89 N.J.L.J. 507
August 4, 1966
Divorce Against Former Criminal Client
An inquiry has been made by an attorney stating that in 1957, he was assigned by the Superior Court in his county to defend a man who was indicted for murder. The State sought and obtained the death penalty. The attorney, thereafter, appealed the verdict and the judgment and the conviction were reversed and the matter was remanded for further proceedings. Thereafter, the defendant pleaded to the indictment and was sentenced to life imprisonment in the New Jersey State Prison where he is still serving his term.
The attorney states that the wife of the man whom he represented in the murder case now wants him to represent her in a divorce proceeding to be instituted against the husband and he asks whether it would be proper for him to represent the wife in such an action for divorce, contending that the interests of his former client, the husband, are not adverse in the sense that they are in conflict with or hostile to the interests of the wife. He reports that the action for divorce would be on the ground of a desertion
which apparently came about because the defendant became enamored of another woman. This occurred prior to the commission of the crime and had no bearing upon it. The inquirer says that the other woman did not in any way figure in the murder trial. The evidence respecting the grounds for divorce was within the personal knowledge of the wife, and the inquirer did not secure this evidence as a result of his conferences with the husband.
This entire inquiry revolves itself around Canons of Professional Ethics, Canon 6, which obligates an attorney to represent his client with undivided fidelity and forbids subsequent
employment from others affecting the interests of the client conceding which confidence has been reposed.
The general rule is that when an attorney has acted for one party, he cannot render services professionally against the former client and the theory is that information and confidences acquired during the existence of the former relationship of attorney and client should not be used to the detriment of the former client.
The test is not whether the attorney has appeared for the party against whom he now appears, but whether his accepting the new retainer will require him in advancing the interests of his new client, to do anything which will injuriously affect his former client in any matter in which he formerly represented him.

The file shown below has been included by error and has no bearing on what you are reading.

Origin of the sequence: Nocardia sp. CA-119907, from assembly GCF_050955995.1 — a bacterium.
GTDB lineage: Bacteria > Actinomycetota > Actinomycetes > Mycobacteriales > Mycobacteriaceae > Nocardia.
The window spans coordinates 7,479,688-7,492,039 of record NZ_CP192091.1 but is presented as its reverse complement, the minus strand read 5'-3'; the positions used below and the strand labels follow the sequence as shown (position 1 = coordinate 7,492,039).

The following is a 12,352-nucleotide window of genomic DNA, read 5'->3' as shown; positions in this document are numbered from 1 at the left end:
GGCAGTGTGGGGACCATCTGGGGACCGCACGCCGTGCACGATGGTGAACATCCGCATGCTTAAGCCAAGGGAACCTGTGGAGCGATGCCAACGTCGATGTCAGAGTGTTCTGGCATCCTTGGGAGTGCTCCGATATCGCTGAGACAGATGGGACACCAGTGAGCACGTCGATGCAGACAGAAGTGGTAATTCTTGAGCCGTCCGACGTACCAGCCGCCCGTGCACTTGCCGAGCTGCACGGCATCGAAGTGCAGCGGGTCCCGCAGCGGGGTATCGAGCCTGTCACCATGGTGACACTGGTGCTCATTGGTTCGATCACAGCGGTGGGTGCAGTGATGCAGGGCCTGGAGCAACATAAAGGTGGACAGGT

We are not unmindful of the fact that in preparing the husband's case when he was on trial for murder, the attorney and the husband thoroughly confided in each other and everything pertaining to his life was considered, weighed and discussed by counsel in preparing for a defense to the accusation of murder. It
cannot be doubted that during such conferences the reason why the defendant left his wife and his relationship with the other woman were discussed. Is it then not normal for the husband to feel that he has been wronged in some way, now that he is in State Prison, to be confronted by an action against him by the same attorney whom he had previously consulted concerning his most serious legal problem?
We have mentioned in many of our opinions that to maintain public confidence in the bar, it is necessary not only to avoid actual wrongdoing, but even the appearance of wrongdoing. N.Y. County Lawyers Ass'n., Committee on Professional Ethics, Opinion 202 (1922). See also, Opinion 6 of this Committee, 86 N.J.L.J. 718 (1963).
The general rule is that information not acquired by an attorney in confidence may be freely divulged. See Canon 37 and see also, ABA Comm. on Professional Ethics and Grievances, Opinion 154 (1936). However, in our Opinion 86, 88 N.J.L.J. 773 (1965), we quoted from In re Mattera, 34 N.J. 259 (1961), where the court states, at page 24, "There is always a possibility, however remote, that confidential information received from the original client may be used to his detriment."
We are of the opinion that when the attorney represented the husband in his trial for murder, it was his duty and he obviously did represent him with undivided fidelity, and we must, likewise, assume that there were secrets or confidences present in his negotiations with his client. In the opinion of this Committee, the
inquirer should not undertake a divorce action for the wife of the attorney's previous client.